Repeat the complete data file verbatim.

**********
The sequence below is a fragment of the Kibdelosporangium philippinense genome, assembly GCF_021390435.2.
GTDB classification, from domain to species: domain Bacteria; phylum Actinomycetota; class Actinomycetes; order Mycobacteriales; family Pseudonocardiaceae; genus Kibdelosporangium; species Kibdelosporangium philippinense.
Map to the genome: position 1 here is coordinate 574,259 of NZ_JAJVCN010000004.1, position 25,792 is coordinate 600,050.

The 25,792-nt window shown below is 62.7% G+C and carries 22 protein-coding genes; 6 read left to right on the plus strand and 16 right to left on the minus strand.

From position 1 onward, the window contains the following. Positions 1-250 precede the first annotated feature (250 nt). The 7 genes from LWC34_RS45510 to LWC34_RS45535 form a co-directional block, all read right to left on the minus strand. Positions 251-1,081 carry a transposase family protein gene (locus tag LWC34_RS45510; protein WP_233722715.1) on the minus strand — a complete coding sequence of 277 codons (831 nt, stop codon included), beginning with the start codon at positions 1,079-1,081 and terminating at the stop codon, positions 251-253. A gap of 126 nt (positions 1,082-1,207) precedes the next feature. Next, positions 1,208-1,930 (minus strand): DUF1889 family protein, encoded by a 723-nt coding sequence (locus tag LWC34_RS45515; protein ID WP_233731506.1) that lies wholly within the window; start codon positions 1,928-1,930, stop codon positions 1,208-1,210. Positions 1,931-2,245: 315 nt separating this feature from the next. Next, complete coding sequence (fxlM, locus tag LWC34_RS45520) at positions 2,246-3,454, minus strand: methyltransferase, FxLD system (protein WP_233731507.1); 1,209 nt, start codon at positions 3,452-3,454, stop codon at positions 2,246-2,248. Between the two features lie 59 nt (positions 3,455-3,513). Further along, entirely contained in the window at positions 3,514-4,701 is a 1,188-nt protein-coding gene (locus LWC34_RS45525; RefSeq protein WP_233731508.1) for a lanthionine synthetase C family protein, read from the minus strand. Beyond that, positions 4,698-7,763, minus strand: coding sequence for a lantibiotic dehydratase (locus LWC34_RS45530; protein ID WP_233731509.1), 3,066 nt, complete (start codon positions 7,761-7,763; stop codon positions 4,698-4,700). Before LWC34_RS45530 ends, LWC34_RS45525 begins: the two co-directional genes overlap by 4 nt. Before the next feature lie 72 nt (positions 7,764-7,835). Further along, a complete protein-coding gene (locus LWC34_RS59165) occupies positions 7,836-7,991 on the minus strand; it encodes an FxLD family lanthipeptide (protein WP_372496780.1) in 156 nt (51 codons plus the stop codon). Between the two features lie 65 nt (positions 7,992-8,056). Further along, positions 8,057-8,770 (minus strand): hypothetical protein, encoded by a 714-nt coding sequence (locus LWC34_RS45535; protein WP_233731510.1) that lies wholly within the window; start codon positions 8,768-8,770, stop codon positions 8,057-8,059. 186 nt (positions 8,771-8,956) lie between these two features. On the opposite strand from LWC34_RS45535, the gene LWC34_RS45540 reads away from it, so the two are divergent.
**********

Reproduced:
The sequence below is a fragment of the Kibdelosporangium philippinense genome, assembly GCF_021390435.2.
GTDB classification, from domain to species: domain Bacteria; phylum Actinomycetota; class Actinomycetes; order Mycobacteriales; family Pseudonocardiaceae; genus Kibdelosporangium; species Kibdelosporangium philippinense.
Map to the genome: position 1 here is coordinate 574,259 of NZ_JAJVCN010000004.1, position 25,792 is coordinate 600,050.

The 25,792-nt window shown below is 62.7% G+C and carries 22 protein-coding genes; 6 read left to right on the plus strand and 16 right to left on the minus strand.

From position 1 onward, the window contains the following. Positions 1-250 precede the first annotated feature (250 nt). The 7 genes from LWC34_RS45510 to LWC34_RS45535 form a co-directional block, all read right to left on the minus strand. Positions 251-1,081 carry a transposase family protein gene (locus tag LWC34_RS45510; protein WP_233722715.1) on the minus strand — a complete coding sequence of 277 codons (831 nt, stop codon included), beginning with the start codon at positions 1,079-1,081 and terminating at the stop codon, positions 251-253. A gap of 126 nt (positions 1,082-1,207) precedes the next feature. Next, positions 1,208-1,930 (minus strand): DUF1889 family protein, encoded by a 723-nt coding sequence (locus tag LWC34_RS45515; protein ID WP_233731506.1) that lies wholly within the window; start codon positions 1,928-1,930, stop codon positions 1,208-1,210. Positions 1,931-2,245: 315 nt separating this feature from the next. Next, complete coding sequence (fxlM, locus tag LWC34_RS45520) at positions 2,246-3,454, minus strand: methyltransferase, FxLD system (protein WP_233731507.1); 1,209 nt, start codon at positions 3,452-3,454, stop codon at positions 2,246-2,248. Between the two features lie 59 nt (positions 3,455-3,513). Further along, entirely contained in the window at positions 3,514-4,701 is a 1,188-nt protein-coding gene (locus LWC34_RS45525; RefSeq protein WP_233731508.1) for a lanthionine synthetase C family protein, read from the minus strand. Beyond that, positions 4,698-7,763, minus strand: coding sequence for a lantibiotic dehydratase (locus LWC34_RS45530; protein ID WP_233731509.1), 3,066 nt, complete (start codon positions 7,761-7,763; stop codon positions 4,698-4,700). Before LWC34_RS45530 ends, LWC34_RS45525 begins: the two co-directional genes overlap by 4 nt. Before the next feature lie 72 nt (positions 7,764-7,835). Further along, a complete protein-coding gene (locus LWC34_RS59165) occupies positions 7,836-7,991 on the minus strand; it encodes an FxLD family lanthipeptide (protein WP_372496780.1) in 156 nt (51 codons plus the stop codon). Between the two features lie 65 nt (positions 7,992-8,056). Further along, positions 8,057-8,770 (minus strand): hypothetical protein, encoded by a 714-nt coding sequence (locus LWC34_RS45535; protein WP_233731510.1) that lies wholly within the window; start codon positions 8,768-8,770, stop codon positions 8,057-8,059. 186 nt (positions 8,771-8,956) lie between these two features. On the opposite strand from LWC34_RS45535, the gene LWC34_RS45540 reads away from it, so the two are divergent.